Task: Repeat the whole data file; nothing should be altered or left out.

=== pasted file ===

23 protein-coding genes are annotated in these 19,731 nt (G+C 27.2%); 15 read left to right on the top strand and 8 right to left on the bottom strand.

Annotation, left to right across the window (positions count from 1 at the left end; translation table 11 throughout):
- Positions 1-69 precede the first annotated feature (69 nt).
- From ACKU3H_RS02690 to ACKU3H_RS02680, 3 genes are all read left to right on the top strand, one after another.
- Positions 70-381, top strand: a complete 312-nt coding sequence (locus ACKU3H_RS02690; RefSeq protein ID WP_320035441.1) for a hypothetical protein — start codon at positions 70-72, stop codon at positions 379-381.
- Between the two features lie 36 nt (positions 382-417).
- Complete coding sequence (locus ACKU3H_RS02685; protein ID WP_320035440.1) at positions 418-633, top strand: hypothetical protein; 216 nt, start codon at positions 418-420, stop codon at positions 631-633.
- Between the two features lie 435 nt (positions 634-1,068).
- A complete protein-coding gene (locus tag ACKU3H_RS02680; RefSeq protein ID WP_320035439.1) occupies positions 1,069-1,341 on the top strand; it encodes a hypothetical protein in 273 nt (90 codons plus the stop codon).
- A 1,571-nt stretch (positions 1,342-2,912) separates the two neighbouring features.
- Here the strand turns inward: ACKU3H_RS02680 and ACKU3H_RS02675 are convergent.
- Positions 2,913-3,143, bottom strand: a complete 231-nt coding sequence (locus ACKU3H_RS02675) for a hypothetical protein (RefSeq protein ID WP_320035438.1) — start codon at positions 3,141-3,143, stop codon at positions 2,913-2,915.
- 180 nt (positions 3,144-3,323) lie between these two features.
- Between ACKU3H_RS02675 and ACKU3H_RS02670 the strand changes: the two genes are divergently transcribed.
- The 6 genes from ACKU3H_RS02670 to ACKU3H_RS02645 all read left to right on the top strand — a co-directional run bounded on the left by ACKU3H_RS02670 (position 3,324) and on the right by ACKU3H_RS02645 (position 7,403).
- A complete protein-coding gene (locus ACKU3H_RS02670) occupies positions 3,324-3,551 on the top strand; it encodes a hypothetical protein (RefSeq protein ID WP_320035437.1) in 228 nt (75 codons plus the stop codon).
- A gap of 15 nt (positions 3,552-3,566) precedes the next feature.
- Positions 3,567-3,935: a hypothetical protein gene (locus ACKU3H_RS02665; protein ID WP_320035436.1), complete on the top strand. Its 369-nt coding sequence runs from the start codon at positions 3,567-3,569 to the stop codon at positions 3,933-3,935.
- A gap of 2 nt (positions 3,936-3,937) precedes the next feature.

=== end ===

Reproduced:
23 protein-coding genes are annotated in these 19,731 nt (G+C 27.2%); 15 read left to right on the top strand and 8 right to left on the bottom strand.

Annotation, left to right across the window (positions count from 1 at the left end; translation table 11 throughout):
- Positions 1-69 precede the first annotated feature (69 nt).
- From ACKU3H_RS02690 to ACKU3H_RS02680, 3 genes are all read left to right on the top strand, one after another.
- Positions 70-381, top strand: a complete 312-nt coding sequence (locus ACKU3H_RS02690; RefSeq protein ID WP_320035441.1) for a hypothetical protein — start codon at positions 70-72, stop codon at positions 379-381.
- Between the two features lie 36 nt (positions 382-417).
- Complete coding sequence (locus ACKU3H_RS02685; protein ID WP_320035440.1) at positions 418-633, top strand: hypothetical protein; 216 nt, start codon at positions 418-420, stop codon at positions 631-633.
- Between the two features lie 435 nt (positions 634-1,068).
- A complete protein-coding gene (locus tag ACKU3H_RS02680; RefSeq protein ID WP_320035439.1) occupies positions 1,069-1,341 on the top strand; it encodes a hypothetical protein in 273 nt (90 codons plus the stop codon).
- A 1,571-nt stretch (positions 1,342-2,912) separates the two neighbouring features.
- Here the strand turns inward: ACKU3H_RS02680 and ACKU3H_RS02675 are convergent.
- Positions 2,913-3,143, bottom strand: a complete 231-nt coding sequence (locus ACKU3H_RS02675) for a hypothetical protein (RefSeq protein ID WP_320035438.1) — start codon at positions 3,141-3,143, stop codon at positions 2,913-2,915.
- 180 nt (positions 3,144-3,323) lie between these two features.
- Between ACKU3H_RS02675 and ACKU3H_RS02670 the strand changes: the two genes are divergently transcribed.
- The 6 genes from ACKU3H_RS02670 to ACKU3H_RS02645 all read left to right on the top strand — a co-directional run bounded on the left by ACKU3H_RS02670 (position 3,324) and on the right by ACKU3H_RS02645 (position 7,403).
- A complete protein-coding gene (locus ACKU3H_RS02670) occupies positions 3,324-3,551 on the top strand; it encodes a hypothetical protein (RefSeq protein ID WP_320035437.1) in 228 nt (75 codons plus the stop codon).
- A gap of 15 nt (positions 3,552-3,566) precedes the next feature.
- Positions 3,567-3,935: a hypothetical protein gene (locus ACKU3H_RS02665; protein ID WP_320035436.1), complete on the top strand. Its 369-nt coding sequence runs from the start codon at positions 3,567-3,569 to the stop codon at positions 3,933-3,935.
- A gap of 2 nt (positions 3,936-3,937) precedes the next feature.